Forward Indicators of Employment Growth

What do some of the forward indicators say about what to expect in employment growth into the near future? The ANZ Job Ad series provides some insight. There is a similar pattern here – there was an improvement in the number of jobs in the latter part of 2013 and a slow down since early 2014.

Source: ANZ (b) The trend estimates have been derived by applying a 13-term Henderson moving average to the seasonally adjusted series. This smoothing technique enables estimates to be produced for the latest month, but it also results in revisions to the most recent six months as additional observations become available.

The slow-down in the monthly rate of growth in job ads suggests that employment growth will remain low over the next few months.

The other indicator of what might be ahead for employment growth is hours worked. There is a fairly positive trend in place with regard to growth in FT hours worked in the economy (blue line in the chart below):-

Source: ABS

Here we are starting to see an acceleration in FT hours worked. There is some suggestion that growth in hours leads growth in employment – those working on PT hours increasingly shifting to FT hours where there is demand. This may result in a continued shift from growth in PT to growth in FT employed persons over the next few months.

Total Unemployed Persons

The monthly growth in unemployed persons saw a large jump in July, driven by an acceleration in growth of total male unemployed persons.

Source: ABS

Over the last four months, growth in total unemployed males has been accelerating – male unemployment is now growing at numbers not seen since the GFC.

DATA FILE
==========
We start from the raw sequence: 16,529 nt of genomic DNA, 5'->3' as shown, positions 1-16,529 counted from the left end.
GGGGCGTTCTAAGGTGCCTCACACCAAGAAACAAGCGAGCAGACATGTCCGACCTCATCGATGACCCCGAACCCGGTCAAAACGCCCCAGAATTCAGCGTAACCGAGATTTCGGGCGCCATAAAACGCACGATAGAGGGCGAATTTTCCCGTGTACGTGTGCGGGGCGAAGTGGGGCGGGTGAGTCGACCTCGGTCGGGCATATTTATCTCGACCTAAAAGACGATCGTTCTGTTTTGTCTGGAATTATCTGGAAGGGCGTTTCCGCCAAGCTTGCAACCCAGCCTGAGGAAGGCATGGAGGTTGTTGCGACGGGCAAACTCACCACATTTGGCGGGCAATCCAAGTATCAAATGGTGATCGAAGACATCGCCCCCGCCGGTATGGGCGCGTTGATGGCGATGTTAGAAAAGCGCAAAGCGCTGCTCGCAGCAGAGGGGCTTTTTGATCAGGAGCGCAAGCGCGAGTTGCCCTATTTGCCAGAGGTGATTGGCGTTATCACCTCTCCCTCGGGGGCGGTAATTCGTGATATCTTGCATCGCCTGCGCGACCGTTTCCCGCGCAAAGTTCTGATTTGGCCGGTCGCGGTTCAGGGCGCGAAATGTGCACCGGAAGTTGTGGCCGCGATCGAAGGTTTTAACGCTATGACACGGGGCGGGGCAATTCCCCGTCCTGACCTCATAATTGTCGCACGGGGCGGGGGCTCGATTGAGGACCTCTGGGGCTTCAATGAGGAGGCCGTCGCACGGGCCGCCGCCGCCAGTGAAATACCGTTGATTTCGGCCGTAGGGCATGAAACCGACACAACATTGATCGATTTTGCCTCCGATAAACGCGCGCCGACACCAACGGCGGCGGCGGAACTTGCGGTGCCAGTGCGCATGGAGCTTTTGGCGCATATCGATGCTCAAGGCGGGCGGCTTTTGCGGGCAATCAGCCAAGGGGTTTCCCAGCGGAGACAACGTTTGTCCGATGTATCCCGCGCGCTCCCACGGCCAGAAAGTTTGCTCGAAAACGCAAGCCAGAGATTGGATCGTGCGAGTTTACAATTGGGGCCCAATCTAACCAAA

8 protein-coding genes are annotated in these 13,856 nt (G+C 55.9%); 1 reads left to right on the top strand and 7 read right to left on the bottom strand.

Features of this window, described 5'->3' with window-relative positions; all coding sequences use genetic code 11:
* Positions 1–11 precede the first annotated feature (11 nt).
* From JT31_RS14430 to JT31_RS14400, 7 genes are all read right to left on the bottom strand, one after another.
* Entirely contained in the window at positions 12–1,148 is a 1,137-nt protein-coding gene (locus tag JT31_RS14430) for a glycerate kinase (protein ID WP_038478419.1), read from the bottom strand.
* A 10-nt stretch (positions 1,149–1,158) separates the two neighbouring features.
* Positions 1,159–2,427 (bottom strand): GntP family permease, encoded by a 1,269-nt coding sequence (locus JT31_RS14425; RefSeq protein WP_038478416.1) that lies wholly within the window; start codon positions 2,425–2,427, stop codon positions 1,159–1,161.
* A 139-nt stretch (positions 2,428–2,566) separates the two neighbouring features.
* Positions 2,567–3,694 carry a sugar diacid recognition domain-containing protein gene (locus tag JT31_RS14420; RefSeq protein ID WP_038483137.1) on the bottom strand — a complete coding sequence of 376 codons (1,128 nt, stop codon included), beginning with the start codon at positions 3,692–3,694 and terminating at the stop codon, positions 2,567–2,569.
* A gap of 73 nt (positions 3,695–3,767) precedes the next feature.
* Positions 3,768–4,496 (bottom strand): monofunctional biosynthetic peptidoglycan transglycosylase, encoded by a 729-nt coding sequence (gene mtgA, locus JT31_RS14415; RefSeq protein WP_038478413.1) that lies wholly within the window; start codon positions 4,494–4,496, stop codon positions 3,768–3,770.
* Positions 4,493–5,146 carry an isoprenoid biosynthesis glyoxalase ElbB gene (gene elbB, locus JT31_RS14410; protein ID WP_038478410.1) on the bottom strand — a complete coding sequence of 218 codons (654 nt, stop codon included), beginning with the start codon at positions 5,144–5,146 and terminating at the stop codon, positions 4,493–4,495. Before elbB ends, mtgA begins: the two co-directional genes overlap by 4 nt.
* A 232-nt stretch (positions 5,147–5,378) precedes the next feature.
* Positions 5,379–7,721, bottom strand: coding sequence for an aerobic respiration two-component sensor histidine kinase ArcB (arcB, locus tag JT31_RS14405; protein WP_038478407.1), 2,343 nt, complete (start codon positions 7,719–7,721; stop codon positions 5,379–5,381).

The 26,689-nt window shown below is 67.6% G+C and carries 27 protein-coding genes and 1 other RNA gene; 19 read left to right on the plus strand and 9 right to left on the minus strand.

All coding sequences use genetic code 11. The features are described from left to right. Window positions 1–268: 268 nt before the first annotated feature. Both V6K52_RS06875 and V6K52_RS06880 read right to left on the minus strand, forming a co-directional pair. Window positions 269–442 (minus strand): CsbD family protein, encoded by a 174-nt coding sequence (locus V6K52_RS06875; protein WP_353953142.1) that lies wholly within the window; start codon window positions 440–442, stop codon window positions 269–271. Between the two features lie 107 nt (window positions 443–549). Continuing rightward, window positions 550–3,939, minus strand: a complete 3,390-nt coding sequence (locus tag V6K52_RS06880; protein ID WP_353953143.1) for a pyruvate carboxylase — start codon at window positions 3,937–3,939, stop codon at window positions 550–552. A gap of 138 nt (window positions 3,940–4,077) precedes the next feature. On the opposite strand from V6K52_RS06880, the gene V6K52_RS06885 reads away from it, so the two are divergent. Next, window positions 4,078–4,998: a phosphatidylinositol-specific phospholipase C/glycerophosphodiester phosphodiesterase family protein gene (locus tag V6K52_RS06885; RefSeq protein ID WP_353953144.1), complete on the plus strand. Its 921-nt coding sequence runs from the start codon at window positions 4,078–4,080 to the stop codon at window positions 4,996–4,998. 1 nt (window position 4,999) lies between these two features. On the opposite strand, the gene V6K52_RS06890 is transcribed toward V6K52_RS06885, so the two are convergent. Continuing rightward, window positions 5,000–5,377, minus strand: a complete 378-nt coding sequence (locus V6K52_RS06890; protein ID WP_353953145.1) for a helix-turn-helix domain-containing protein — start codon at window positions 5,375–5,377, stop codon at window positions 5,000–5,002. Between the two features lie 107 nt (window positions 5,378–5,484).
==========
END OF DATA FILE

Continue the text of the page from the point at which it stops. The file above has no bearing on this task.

The longer term averages also show that growth in total unemployed persons is historically high. The ten year average increase in unemployed persons at July is +9.6k persons. The current annual rate of growth at July 2014 is +65k persons. The total number of unemployed persons now exceeds the highs reached in the GFC and the unemployment rate continues to edge up.

Source: ABS

Labour Force Participation

Given the change in the LFPR, the unemployment rate doesn’t really provide the most accurate view of total unemployment in the economy. The current unemployment rate is 6.13%. As alluded to earlier, a relatively large number of persons have left the labour force over the last forty-three months. What is unknown, is the proportion of those that have left the labour force that would be deemed as ‘discouraged’ workers. Over the last forty-three months, I’ve estimated that over 166k persons have left the labour force (for various reasons). In that time the LFPR has declined from an all-time high of 65.65% in Dec 2010 to 64.74% at July 2014. Lower male participation has been the key driver of this trend.

Source: ABS

A declining participation rate may tend to understate the unemployment rate because, if discouraged workers (those that can’t find employment) are leaving the workforce, then they don’t get counted as ‘unemployed’.

The quite large declines in the LFPR of a year ago have stabilized over 2014.

Source: ABS

This has been driven mostly by an increase in female participation during this time. But the month of July was the first month that male participation increased in twenty months (+120 male persons in July v June ’14). This is a fairly significant turnaround from a year ago where both male and females were leaving the labour force. Instead now, we are seeing higher growth in unemployment and a more stable participation rate. It’s unclear what is driving this shift in behaviour – a positive or a negative sentiment? To answer that without any robust data is mere speculation. The trend in participation has switched nonetheless and as long as employment growth stays relatively low and unemployment continues to grow, a more negative view of the labour market will remain in place.